Murtagh lifts Middlesex again
Middlesex 459 for 8 dec (Morgan 103, Malan 92, Rayner 77*) and 31 for 0 beat Lancashire 266 (Buttler 59, Smith 59, Dexter 6-63) and 223 (Prince 86, Buttler 50, Murtagh 6-60) by 10 wickets
English cricket would love to see Steven Finn bowling Middlesex to victory, but on the final day at Lord's it was Tim Murtagh who put in the defining performance to set up a 10-wicket victory, their third home win of the season to leave them third in the table.
At one stage before lunch, with Lancashire 45 for 5, it appeared Middlesex would be reflecting on a job well done sooner rather than later, but it was not until shortly before the final hour that they were able to wrap up a 10-wicket victory.
Ashwell Prince and Jos Buttler had given Lancashire hope of salvaging a draw, adding 117 for the fifth wicket to show that conditions were still perfectly good for batting, but Murtagh refused to yield during lengthy spells from the Nursery End in an exemplary display of swing and seam to finish with 6 for 60.
It led to glowing praise from his captain, Chris Rogers, who lauded him as one of the best bowlers he has led. "I thought that was outstanding in the second dig," Rogers said. "To get six, and when the game looked like it was drifting to get three in a spell that's outstanding. It showed why he is one of the best bowlers I've ever been lucky enough to captain.
"Just to be able to give him the ball and they tell you when they are done: it's exceptional to have and I'm very privileged to have him. We missed him when he went to play for Ireland last week which was disappointing but that's the way it goes."
Murtagh already had one wicket to his name overnight and resumed Middlesex's task of taking nine more when he removed nightwatchman Simon Kerrigan with a beauty early on. However, it was two wickets in the space of four balls moments before tea which revived the victory push when he had Buttler caught a first slip, three balls after he was dropped by John Simpson, and then found Tom Smith's outside edge, leaving Lancashire seven down at the interval.
Another frustrating stand began to form between Prince, who had been given a tough time by Finn in the afternoon but attacked the same bowler after tea when he dropped repeatedly short, and Glen Chapple which took Lancashire into the lead and ate up valuable time.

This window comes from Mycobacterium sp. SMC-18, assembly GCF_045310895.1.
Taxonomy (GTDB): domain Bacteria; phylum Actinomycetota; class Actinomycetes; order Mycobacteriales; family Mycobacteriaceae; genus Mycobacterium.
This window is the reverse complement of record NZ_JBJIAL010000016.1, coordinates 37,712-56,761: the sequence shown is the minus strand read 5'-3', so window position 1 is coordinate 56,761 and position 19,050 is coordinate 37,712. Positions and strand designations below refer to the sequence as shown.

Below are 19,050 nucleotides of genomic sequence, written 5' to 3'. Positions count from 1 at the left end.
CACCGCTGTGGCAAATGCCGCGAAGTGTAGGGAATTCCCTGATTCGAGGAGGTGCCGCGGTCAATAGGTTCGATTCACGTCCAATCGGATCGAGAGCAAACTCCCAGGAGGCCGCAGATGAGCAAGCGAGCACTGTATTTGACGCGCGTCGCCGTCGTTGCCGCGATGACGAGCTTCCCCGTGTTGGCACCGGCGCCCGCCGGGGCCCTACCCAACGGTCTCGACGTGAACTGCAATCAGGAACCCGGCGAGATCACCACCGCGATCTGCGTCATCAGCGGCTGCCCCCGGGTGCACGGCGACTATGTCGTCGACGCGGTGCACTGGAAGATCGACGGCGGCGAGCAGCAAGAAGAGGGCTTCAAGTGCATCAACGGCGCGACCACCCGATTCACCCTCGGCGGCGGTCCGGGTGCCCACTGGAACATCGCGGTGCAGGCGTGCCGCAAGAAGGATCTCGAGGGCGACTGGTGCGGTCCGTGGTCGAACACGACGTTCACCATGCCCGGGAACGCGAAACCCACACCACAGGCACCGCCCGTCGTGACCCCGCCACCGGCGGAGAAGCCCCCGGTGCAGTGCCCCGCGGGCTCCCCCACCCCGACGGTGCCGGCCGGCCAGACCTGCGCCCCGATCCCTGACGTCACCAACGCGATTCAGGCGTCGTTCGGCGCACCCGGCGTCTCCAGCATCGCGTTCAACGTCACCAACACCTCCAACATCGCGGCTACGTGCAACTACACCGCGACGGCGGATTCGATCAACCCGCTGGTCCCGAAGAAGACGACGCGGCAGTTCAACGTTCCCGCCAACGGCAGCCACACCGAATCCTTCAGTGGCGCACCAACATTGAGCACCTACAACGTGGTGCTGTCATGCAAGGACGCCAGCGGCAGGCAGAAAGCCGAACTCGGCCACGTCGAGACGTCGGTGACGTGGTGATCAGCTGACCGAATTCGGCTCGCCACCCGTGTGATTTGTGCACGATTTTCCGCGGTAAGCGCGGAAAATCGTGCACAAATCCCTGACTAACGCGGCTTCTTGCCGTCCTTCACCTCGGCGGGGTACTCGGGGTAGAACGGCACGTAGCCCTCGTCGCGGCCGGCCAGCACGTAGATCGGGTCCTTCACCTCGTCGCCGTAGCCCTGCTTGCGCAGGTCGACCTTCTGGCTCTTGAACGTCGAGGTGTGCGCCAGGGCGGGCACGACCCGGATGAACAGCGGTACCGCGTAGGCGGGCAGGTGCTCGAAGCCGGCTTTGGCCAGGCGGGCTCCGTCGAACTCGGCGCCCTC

Again it was over to Murtagh, who was not rested before the second new ball, although his fifth wicket was given a considerable helping hand by Prince's horrid slash outside off which undid nearly four hours of concentration. When Chapple played across a full delivery from Toby Roland-Jones, Lancashire's chances of salvaging a draw had all but vanished and Murtagh's sixth wrapped up the innings leaving Middlesex 19 overs to complete the formalities.
Apart from a few dropped catches, Rogers could not pick holes in the performance. "This was almost a perfect game for us; win the toss, put them in and bowl them out then go a long way past them then bowl then out again - that's a perfect game," he said. "But we can get better, we dropped a few chances, and I do expect a lot of the guys.
His more immediate concern, however, was ensuring Middlesex improve their away record when they travel to Northamptonshire on Sunday, after twice being heavily beaten on the road, and also juggling the rapid change in formats which will now come with the start of the NatWest T20 Blast.
"It's a tough job and I don't know how it's going to work to be honest. There's a lot being asked of these guys and we'll need to be quite understanding of their loads."
Overall, it was a familiar tale for Lancashire. Their top-order batting is a serious threat to their chances of staying in Division One. Their average total at five wickets down this season has been 99 and while on some occasions, such as at Wantage Road, there were some mitigating circumstances, having the top order fail on a warm, sunny day at Lord's highlights the weakness.
They did have to contend with some fine bowling in the morning, and not just from Murtagh. Roland-Jones trapped Karl Brown for a duck and Finn earned an lbw against Paul Horton although the ball may have been sliding. There was no doubt about Luke Procter's wicket, brilliantly caught low down to his left by Simpson during one of Finn's more impressive spells of the match.
For Buttler it at least allowed him another backs-to-wall situation in which to show his ability to grind out an innings with his second half-century of the match, although if he walks in too many more times with his side in strife he may pine for the days of watching team-mates at Somerset pile on the runs.
When his footwork let him down, playing away from his body against Murtagh, only for his opposite number to palm away a regulation chance it just started to appear that he may help Lancashire escape, but Middlesex's perseverance held sway.
Andrew McGlashan is an assistant editor at ESPNcricinfo